One day you will be feeling fine, then the next your thoughts are jumbled. Maybe you had a bad night sleep, or no sleep at all. You continually get forced to get up out of bed and wonder the house, then back to bed….and do this over and over again. It’s too late now though, you are on the road to a bad episode and a possible “high”.

High mood episode – you have now reached the point of no return. Your mood is spiraling out of control and the high phase has kicked in. If you don’t grab your emergency meds to combat the high, and knock yourself down and get some sleep then you are on the road to a really bad episode.

A high mood can have you feeling wonderful for a while. Loads of energy, no sleep required, chatting too much, ringing everyone, excessive cleaning, spending too much money on unnecessary things.

The next stage is a MASSIVE high. Feelings of invincibility, you can do anything you set your mind to. Everything is wonderful. Anything is possible. No sleep you think you don’t need it, because you have too much to do….everything in your mind is processed at warped speed.

Psychosis – now you are heading into the danger zone. You start imagining things, you start hearing things, you start seeing things. You don’t know what day it is, whether it is day or night time. You start talking jibberish, nothing makes sense. Your mind feels damaged. By this stage you don’t know what medications to take. Have you forgotten to take them, your too scared to take more thinking you may overdose. You start doing one thing, then do another 5 at the same time. Your mind has spiralled out of control.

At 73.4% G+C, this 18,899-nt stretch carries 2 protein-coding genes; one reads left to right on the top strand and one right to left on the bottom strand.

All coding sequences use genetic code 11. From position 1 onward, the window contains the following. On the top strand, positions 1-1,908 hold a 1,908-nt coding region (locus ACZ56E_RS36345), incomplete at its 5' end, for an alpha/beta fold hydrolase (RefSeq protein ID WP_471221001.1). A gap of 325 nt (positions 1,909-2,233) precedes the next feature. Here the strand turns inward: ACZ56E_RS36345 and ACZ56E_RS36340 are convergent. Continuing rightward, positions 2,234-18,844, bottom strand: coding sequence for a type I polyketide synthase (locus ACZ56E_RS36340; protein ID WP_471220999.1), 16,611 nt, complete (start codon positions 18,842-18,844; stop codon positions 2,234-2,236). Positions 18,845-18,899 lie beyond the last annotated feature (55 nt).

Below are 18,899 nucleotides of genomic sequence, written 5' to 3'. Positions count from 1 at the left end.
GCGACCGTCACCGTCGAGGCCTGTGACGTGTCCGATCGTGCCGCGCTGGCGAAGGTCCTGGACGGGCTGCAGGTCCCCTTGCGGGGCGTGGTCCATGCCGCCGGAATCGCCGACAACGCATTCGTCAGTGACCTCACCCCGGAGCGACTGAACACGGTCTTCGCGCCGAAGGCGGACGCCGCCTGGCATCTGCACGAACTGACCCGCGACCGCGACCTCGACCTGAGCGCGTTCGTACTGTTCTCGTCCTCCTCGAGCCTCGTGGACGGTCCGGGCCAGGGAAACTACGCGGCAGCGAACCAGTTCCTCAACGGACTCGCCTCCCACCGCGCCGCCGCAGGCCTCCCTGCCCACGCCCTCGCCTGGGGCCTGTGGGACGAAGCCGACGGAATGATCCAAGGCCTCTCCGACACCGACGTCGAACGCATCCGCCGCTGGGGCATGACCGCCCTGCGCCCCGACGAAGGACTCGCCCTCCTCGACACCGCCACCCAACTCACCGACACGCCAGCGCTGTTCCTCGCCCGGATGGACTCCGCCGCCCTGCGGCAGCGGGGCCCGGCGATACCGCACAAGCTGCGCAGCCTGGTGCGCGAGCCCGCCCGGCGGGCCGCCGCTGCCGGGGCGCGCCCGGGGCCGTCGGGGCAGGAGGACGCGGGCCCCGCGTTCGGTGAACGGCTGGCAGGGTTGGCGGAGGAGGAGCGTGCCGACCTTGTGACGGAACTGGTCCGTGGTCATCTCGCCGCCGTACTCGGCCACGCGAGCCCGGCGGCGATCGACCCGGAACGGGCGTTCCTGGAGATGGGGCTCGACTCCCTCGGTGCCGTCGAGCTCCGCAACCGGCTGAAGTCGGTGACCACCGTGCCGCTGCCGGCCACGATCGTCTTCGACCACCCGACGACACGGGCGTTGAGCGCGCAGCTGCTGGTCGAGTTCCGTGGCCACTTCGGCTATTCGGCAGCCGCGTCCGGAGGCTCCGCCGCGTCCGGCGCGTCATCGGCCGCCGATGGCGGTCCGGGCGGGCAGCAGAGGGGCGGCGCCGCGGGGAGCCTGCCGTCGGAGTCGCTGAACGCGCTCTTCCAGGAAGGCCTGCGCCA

At this point seek medical help immediately. Don’t muck around. Call an ambulance.

You need medical intervention immediately. Hopefully your family or friends have noticed your condition and can call an ambulance for you.

You may need to be hospitalised for several weeks. This is so important. You need to rest and recover, so take advantage of others looking after you. You cannot look after yourself at this point.

Hay fever……

It’s spring time here in Australia and we haven’t had any rain for about 4 months. So what does that mean you may wonder…. well hay fever is rife. So much pollen in the air, as well as dust storms and smoke haze from recent bush fires. I don’t normally suffer from hay fever but this year I do.

Which means more medication. The thing to remember is you have to be extra extra careful when mixing over the counter medications with bipolar meds. Ingredients like sudoephadrine can keep you wide awake at night, and can cause a high mood episode. Other things like steroids with asthma attacks can do similar things to people with bipolar. So always check with your pharmacist.